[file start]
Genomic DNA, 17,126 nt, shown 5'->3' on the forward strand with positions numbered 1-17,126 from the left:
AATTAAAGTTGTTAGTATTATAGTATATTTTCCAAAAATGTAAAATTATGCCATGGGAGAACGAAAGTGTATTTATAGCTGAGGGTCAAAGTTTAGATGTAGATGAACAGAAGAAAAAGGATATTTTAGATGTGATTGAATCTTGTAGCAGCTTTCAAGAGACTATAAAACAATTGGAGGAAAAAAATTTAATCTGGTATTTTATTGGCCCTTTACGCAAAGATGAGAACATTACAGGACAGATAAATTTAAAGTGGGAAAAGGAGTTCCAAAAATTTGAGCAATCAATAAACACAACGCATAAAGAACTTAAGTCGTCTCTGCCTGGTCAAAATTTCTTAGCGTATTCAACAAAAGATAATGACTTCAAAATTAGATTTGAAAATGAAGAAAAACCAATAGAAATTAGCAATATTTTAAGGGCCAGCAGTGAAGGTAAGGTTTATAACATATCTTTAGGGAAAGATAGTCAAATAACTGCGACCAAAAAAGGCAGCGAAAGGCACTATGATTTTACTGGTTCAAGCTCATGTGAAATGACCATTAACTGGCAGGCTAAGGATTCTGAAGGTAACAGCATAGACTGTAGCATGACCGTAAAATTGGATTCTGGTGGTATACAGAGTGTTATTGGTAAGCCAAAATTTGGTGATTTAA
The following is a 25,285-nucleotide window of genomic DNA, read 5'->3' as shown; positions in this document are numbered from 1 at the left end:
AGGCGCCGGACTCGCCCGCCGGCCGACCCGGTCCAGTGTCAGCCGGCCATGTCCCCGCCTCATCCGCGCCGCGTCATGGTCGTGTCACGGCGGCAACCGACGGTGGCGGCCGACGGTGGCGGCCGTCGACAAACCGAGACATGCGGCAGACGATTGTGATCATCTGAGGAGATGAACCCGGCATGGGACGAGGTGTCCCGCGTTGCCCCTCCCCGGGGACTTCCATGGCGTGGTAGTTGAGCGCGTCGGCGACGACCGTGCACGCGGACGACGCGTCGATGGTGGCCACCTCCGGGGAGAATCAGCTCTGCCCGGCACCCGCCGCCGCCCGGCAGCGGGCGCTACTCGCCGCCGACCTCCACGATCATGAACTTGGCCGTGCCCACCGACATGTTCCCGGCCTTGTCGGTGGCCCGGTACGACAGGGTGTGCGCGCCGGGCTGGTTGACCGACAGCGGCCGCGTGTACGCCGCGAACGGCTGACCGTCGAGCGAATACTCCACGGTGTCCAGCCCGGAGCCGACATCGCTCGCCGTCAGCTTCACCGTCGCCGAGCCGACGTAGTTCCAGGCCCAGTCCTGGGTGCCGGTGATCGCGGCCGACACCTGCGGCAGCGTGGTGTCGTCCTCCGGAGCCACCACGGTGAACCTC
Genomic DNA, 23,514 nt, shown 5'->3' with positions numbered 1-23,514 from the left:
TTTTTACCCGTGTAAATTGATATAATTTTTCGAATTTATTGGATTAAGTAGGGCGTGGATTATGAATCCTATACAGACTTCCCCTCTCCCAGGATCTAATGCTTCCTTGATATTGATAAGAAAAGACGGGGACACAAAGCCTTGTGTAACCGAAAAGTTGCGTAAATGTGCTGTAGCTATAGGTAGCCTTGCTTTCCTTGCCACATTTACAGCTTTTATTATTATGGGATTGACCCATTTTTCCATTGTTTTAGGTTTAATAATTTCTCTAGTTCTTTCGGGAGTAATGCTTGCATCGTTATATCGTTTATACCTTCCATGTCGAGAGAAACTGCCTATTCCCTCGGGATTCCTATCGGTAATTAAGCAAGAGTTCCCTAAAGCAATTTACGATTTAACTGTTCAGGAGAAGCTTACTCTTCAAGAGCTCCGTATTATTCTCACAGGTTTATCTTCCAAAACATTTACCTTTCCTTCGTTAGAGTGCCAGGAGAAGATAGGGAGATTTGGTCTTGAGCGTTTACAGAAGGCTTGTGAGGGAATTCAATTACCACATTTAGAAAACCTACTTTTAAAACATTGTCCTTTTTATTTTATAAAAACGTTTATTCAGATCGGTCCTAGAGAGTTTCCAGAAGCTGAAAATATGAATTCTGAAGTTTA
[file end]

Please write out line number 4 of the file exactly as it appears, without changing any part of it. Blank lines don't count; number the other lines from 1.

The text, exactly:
AGGCGCCGGACTCGCCCGCCGGCCGACCCGGTCCAGTGTCAGCCGGCCATGTCCCCGCCTCATCCGCGCCGCGTCATGGTCGTGTCACGGCGGCAACCGACGGTGGCGGCCGACGGTGGCGGCCGTCGACAAACCGAGACATGCGGCAGACGATTGTGATCATCTGAGGAGATGAACCCGGCATGGGACGAGGTGTCCCGCGTTGCCCCTCCCCGGGGACTTCCATGGCGTGGTAGTTGAGCGCGTCGGCGACGACCGTGCACGCGGACGACGCGTCGATGGTGGCCACCTCCGGGGAGAATCAGCTCTGCCCGGCACCCGCCGCCGCCCGGCAGCGGGCGCTACTCGCCGCCGACCTCCACGATCATGAACTTGGCCGTGCCCACCGACATGTTCCCGGCCTTGTCGGTGGCCCGGTACGACAGGGTGTGCGCGCCGGGCTGGTTGACCGACAGCGGCCGCGTGTACGCCGCGAACGGCTGACCGTCGAGCGAATACTCCACGGTGTCCAGCCCGGAGCCGACATCGCTCGCCGTCAGCTTCACCGTCGCCGAGCCGACGTAGTTCCAGGCCCAGTCCTGGGTGCCGGTGATCGCGGCCGACACCTGCGGCAGCGTGGTGTCGTCCTCCGGAGCCACCACGGTGAACCTC